How to alienate prospects

I have an exclusive, priority email address. I only give it to people I know, like and trust.

This week I received an email to that address from a stranger. The subject line read “Let Us Take On the Risk Clive”.

Exactly like that, with no space between the words Risk and Clive. A failed attempt at personalisation.

The greasy smell of spam drifted into the air. Swipe left. Delete?

I checked the Flesch reading ease, the score was in “fairly difficult to read” range. The author expected the reader to wade through tightly packed unsolicited words. Swipe left. Delete?

It was a business related email, the author works for a UK company, so I decided to hit reply. I was curious to know how they had got hold of the exclusive email address. Days later I’m still waiting. No follow-up.

This morning their address was added to Google’s spam filter. After that, I swiped left and deleted the email.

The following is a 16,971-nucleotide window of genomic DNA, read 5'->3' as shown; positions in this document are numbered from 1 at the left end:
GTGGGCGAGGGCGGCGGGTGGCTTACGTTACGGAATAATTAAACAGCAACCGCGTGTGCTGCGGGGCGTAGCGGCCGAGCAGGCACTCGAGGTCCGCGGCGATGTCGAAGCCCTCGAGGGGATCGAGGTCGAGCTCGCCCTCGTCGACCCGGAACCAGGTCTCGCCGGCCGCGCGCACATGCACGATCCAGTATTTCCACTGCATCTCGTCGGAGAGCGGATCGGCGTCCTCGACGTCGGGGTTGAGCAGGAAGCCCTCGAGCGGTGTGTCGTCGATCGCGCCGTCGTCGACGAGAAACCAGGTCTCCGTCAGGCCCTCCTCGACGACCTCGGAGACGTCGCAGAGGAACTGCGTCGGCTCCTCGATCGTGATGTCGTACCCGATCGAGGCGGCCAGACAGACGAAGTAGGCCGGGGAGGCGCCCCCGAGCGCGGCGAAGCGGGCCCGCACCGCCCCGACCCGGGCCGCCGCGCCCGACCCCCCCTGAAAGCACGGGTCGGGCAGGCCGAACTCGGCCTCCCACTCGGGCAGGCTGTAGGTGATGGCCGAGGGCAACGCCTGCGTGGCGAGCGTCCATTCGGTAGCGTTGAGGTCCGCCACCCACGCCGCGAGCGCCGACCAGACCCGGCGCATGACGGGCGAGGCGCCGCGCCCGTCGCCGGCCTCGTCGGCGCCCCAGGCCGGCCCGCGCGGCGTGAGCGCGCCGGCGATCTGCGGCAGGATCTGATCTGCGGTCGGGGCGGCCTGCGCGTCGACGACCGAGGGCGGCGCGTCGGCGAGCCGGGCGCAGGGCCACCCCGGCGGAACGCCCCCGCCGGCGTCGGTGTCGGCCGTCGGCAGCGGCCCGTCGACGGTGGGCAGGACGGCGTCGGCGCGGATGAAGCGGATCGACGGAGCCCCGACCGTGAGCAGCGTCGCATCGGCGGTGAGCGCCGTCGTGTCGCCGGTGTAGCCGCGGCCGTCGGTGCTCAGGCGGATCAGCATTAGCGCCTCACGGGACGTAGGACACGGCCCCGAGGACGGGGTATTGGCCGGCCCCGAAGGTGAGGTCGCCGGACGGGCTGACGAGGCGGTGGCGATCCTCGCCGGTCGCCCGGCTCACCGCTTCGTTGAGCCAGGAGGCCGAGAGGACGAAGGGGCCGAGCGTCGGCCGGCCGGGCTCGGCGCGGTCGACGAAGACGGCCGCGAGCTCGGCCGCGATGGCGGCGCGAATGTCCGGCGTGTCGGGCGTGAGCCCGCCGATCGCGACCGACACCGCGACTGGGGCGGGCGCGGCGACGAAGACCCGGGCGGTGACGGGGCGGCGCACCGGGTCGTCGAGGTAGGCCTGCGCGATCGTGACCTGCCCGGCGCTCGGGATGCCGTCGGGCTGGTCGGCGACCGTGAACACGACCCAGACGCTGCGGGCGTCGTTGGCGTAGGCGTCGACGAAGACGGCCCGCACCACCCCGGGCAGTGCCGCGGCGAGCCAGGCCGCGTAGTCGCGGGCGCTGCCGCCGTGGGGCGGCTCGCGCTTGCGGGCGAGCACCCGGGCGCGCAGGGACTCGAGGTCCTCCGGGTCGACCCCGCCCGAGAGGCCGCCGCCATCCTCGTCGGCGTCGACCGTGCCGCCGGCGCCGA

Getting responses to mail outreach is difficult enough without this type of self-sabotage.

Here are 7 quick tips for consultants who use outreach email. Each one has a link if you’d like to read more.

  1. Don’t subscribe anyone to a list without permission. (Never, ever.)
  2. Keep it simple.
  3. Be direct. Ask for what you want.
  4. Qualify potential need before you send.
  5. Make it about the prospect.
  6. If written English isn’t a strength use an online proofreader. (Yeah! I know.)
  7. Follow-up on any responses. It’s all about relationships, not transactions.